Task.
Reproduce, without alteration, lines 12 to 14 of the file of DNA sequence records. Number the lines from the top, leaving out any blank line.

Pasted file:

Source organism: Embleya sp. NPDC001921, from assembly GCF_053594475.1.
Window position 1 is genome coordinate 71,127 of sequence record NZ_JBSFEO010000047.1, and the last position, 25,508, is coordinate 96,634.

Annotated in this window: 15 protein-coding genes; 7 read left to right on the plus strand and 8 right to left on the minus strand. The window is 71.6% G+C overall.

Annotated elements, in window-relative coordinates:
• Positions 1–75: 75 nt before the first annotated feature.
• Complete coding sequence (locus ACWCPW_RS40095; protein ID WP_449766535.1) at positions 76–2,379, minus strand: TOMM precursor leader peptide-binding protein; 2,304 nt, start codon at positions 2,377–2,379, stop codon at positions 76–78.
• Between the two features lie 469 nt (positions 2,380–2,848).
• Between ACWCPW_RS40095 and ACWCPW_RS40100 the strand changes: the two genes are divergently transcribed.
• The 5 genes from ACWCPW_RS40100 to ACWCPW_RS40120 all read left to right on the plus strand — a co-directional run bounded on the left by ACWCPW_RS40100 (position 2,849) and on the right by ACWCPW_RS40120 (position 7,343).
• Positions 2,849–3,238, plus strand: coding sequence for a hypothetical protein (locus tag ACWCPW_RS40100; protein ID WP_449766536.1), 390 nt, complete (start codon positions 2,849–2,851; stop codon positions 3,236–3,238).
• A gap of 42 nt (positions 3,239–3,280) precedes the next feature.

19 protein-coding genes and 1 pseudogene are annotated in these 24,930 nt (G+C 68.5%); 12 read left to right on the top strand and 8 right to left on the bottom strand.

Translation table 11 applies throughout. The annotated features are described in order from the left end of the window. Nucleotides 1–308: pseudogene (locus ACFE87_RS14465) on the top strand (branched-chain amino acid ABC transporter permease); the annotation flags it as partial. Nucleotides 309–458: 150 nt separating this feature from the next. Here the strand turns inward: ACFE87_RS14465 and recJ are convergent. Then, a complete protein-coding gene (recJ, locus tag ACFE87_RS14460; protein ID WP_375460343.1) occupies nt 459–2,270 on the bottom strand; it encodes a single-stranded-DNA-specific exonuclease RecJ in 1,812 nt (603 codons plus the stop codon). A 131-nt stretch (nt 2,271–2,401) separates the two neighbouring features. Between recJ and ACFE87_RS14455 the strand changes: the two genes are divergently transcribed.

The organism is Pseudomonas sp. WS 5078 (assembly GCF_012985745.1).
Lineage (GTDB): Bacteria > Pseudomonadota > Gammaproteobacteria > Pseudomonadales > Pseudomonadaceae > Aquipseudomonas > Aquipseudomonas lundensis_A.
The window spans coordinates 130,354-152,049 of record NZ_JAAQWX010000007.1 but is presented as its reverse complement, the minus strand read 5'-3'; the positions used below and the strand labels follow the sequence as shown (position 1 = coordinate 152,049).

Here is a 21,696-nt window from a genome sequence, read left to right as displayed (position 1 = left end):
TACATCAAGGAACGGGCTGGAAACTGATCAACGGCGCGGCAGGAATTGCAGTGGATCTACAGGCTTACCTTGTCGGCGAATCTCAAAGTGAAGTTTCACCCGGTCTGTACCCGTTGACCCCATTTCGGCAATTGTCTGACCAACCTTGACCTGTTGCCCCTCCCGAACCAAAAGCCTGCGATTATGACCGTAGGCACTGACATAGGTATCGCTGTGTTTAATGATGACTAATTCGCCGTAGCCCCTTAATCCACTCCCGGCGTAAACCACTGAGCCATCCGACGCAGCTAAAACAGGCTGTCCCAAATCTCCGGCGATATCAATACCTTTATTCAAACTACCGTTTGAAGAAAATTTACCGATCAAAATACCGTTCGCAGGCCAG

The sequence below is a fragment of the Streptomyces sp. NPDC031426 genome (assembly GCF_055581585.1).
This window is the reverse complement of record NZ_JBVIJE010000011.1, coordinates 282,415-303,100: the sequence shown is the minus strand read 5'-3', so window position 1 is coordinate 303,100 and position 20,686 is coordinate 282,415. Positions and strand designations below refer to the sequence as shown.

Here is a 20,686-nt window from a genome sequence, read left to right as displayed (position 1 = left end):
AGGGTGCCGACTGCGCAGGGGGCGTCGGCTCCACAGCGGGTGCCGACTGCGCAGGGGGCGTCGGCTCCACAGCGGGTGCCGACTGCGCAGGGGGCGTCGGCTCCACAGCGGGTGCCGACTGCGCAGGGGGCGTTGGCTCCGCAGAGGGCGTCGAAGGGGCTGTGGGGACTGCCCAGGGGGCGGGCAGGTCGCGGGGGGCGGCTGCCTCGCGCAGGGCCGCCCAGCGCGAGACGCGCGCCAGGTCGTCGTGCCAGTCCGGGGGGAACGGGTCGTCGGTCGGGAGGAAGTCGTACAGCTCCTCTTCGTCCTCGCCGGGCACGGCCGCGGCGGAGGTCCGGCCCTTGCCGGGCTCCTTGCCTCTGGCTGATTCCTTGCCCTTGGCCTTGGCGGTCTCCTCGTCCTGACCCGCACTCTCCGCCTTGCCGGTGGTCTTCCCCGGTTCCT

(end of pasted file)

19 protein-coding genes and 1 pseudogene are annotated in these 24,930 nt (G+C 68.5%); 12 read left to right on the top strand and 8 right to left on the bottom strand.

Translation table 11 applies throughout. The annotated features are described in order from the left end of the window. Nucleotides 1–308: pseudogene (locus ACFE87_RS14465) on the top strand (branched-chain amino acid ABC transporter permease); the annotation flags it as partial. Nucleotides 309–458: 150 nt separating this feature from the next. Here the strand turns inward: ACFE87_RS14465 and recJ are convergent. Then, a complete protein-coding gene (recJ, locus tag ACFE87_RS14460; protein ID WP_375460343.1) occupies nt 459–2,270 on the bottom strand; it encodes a single-stranded-DNA-specific exonuclease RecJ in 1,812 nt (603 codons plus the stop codon). A 131-nt stretch (nt 2,271–2,401) separates the two neighbouring features. Between recJ and ACFE87_RS14455 the strand changes: the two genes are divergently transcribed.

The organism is Pseudomonas sp. WS 5078 (assembly GCF_012985745.1).